Research blog

Latest entries

Under the microscope: mitochondria

A cluster of mitochondria. Image courtesy of NICHD (Flickr).

Mitochondria. A word you might remember from school biology and probably put in a box with the Pythagorean theorem and the French word for pencil case – a box labelled ‘never to be used again’. 

Old drugs, new tricks

It’s time to make MPs recognise the importance of repurposed drugs in speeding up access to effective treatments.

Progressive MS – the big questions

Last week we announced that a new scientific consensus has been reached on how relapsing forms of MS should be treated. This is big news for people with relapsing MS, but what about those with a progressive form? It can be incredibly frustrating and disappointing to hear about new developments that aren’t helpful to you. Here we move the spotlight back to progressive MS.

Let’s put fatigue to rest

Hi! I’m Carole. I have MS. I am a single parent, a teacher and sociable. I’m active, spontaneous and have lots of hobbies. Well I was - until I was struck down with fatigue.

I am now unable to work and I can't walk far. I have to plan for everything and often end up cancelling things.

The MS-SMART trial: an insider’s perspective

Recruitment is underway for the exciting MS-SMART trial. We caught up with London based neurologist, Dr Domenico Plantone to find out more.

Under the microscope: the immune system

The immune system is a puzzle that scientists across the globe are trying to solve.

The role it plays in MS is a complicated one, but research is ongoing to better understand this. Let’s take a look at the latest.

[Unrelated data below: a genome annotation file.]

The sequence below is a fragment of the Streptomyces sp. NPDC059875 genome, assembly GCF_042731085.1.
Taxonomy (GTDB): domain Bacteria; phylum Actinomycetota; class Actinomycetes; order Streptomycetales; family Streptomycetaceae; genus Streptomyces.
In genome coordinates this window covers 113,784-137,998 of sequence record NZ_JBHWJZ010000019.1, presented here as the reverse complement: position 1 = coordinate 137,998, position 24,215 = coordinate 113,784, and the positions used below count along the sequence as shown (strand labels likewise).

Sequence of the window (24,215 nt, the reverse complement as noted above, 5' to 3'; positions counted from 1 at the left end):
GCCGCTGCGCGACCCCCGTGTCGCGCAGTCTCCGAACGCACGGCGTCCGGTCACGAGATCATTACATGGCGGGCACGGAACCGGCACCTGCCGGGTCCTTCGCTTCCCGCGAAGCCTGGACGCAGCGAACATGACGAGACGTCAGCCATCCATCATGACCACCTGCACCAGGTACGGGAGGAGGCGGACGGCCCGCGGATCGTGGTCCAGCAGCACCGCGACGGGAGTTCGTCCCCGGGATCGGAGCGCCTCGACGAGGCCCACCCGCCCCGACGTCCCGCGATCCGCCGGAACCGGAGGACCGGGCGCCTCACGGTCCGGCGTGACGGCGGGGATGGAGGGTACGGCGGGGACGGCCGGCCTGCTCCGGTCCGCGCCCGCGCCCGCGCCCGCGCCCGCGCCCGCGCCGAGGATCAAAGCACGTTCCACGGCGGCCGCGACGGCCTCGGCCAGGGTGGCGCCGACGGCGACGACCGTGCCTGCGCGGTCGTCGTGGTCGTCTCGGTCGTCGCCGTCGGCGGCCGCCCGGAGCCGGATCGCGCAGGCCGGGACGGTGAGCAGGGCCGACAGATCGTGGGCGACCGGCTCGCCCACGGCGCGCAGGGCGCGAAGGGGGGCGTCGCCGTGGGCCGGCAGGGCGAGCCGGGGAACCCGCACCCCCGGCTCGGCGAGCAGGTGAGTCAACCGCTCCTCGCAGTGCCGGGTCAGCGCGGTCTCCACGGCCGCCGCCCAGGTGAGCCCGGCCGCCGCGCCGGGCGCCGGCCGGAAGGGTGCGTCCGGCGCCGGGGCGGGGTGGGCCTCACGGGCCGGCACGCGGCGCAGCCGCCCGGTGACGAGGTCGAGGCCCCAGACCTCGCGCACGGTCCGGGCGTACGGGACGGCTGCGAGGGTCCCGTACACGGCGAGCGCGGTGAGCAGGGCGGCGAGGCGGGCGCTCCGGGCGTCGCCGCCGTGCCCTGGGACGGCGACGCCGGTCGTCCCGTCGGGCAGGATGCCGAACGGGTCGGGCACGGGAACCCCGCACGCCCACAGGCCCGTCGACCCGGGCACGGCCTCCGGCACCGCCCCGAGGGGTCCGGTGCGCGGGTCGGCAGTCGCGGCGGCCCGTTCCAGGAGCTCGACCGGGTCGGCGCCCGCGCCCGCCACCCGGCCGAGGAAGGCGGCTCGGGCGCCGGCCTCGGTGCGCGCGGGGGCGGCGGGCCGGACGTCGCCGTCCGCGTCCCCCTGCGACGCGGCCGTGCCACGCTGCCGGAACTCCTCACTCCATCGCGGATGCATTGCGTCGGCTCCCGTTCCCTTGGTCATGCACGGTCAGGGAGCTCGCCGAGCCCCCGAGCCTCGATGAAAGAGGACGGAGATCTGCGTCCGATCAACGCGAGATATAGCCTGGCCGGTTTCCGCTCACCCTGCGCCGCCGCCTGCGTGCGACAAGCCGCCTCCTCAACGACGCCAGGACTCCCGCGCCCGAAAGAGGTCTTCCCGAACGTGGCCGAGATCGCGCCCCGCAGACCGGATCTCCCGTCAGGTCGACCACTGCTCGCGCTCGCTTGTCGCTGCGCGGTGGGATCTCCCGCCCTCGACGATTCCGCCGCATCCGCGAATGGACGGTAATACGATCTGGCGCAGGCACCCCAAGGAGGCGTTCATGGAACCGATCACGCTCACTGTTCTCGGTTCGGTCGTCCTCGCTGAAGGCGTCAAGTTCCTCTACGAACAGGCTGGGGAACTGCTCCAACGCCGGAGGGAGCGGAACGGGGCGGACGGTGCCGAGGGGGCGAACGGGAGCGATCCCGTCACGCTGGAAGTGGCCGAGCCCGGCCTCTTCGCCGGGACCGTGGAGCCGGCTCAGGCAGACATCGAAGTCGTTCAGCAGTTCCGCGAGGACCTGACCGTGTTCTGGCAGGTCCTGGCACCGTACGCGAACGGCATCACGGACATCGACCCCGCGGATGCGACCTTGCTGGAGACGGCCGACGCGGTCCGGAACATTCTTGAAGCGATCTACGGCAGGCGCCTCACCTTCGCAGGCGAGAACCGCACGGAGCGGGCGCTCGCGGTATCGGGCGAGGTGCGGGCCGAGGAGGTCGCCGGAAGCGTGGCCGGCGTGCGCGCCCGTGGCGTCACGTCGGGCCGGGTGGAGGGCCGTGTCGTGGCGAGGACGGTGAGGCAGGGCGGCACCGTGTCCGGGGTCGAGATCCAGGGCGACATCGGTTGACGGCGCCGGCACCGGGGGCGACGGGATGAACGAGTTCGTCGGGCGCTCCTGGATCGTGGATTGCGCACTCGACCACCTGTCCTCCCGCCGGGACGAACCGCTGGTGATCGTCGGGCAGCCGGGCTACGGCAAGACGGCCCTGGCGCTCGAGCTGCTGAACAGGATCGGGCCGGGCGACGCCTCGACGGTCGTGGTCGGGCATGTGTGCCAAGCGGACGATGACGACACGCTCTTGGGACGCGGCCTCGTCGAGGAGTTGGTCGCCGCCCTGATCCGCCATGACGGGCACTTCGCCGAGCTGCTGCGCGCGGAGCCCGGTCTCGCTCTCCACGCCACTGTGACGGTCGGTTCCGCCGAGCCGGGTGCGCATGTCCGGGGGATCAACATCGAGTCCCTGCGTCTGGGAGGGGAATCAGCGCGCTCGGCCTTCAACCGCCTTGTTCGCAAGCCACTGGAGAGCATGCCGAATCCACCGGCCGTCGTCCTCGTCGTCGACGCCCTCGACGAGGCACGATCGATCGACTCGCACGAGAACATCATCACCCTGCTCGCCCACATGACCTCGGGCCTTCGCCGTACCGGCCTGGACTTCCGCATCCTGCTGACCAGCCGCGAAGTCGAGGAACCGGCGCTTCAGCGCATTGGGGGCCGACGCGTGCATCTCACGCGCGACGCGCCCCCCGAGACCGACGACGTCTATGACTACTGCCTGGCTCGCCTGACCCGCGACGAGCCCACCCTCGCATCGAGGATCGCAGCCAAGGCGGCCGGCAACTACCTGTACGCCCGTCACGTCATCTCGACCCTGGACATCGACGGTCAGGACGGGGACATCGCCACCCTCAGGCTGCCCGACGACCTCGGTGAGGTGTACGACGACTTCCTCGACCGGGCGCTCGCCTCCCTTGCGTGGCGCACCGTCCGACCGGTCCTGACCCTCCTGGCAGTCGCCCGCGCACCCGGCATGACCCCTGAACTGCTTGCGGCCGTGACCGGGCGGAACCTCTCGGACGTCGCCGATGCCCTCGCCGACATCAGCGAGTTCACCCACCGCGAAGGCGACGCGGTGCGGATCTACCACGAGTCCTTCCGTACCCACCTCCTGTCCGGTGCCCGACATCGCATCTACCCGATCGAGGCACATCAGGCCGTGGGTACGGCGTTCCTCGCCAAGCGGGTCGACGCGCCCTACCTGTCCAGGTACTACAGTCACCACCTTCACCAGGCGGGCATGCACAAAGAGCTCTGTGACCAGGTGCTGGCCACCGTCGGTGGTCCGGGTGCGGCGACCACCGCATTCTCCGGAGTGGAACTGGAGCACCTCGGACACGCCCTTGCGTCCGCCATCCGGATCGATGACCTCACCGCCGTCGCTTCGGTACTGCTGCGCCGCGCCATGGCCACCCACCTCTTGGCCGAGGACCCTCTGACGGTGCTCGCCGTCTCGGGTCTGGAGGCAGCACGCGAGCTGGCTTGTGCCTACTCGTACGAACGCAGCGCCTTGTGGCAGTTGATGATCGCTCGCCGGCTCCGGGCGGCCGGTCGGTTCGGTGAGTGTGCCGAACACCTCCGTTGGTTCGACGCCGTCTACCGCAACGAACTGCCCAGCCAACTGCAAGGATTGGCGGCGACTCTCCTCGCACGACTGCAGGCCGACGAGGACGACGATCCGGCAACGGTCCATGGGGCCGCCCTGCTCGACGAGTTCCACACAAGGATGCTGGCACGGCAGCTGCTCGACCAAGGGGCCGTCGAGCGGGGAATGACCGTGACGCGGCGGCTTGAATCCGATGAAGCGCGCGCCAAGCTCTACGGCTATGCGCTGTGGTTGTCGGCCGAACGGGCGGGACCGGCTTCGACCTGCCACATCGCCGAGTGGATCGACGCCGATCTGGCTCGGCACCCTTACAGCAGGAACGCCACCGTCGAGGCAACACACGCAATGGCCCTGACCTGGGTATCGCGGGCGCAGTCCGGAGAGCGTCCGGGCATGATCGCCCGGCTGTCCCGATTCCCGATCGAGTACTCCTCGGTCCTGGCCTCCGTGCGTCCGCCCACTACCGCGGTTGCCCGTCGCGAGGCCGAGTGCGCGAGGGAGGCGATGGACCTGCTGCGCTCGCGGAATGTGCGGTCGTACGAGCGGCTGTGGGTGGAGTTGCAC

Blank faces: understanding emotions in MS

Do you have trouble interpreting emotions – your own or those of others? Well you’re not alone.

A project we funded shed some light on the influence MS can have on emotions and to manage it.

MS can cause changes in the brain, which can affect the way a person processes emotions or deals with social situations.

Salt levels linked to effect on MS symptoms

Salt crystals in a mortarEating too much salt can lead to health problems for everyone; but new research suggests that for people with MS, salt levels could be especially important.

Infections and MS – what’s the evidence?

The chance of someone developing MS can be influenced by environmental factors, with lots of discussion centring on whether bacterial or viral infections could trigger or perhaps worsen MS.

Model of a globe-shaped virus with protruding spikes

What role does diet play in managing MS?

Food is a vital part of life. For many, it’s more than a necessity, it can be a social activity, a cultural experience and it can make you feel good. But can following a specific diet – like the SWANK diet, or the Overcoming MS programme - help manage your MS?

At the MS Society we believe a healthy lifestyle, including a balanced diet, can play a role in helping people with MS manage their condition.

What's new?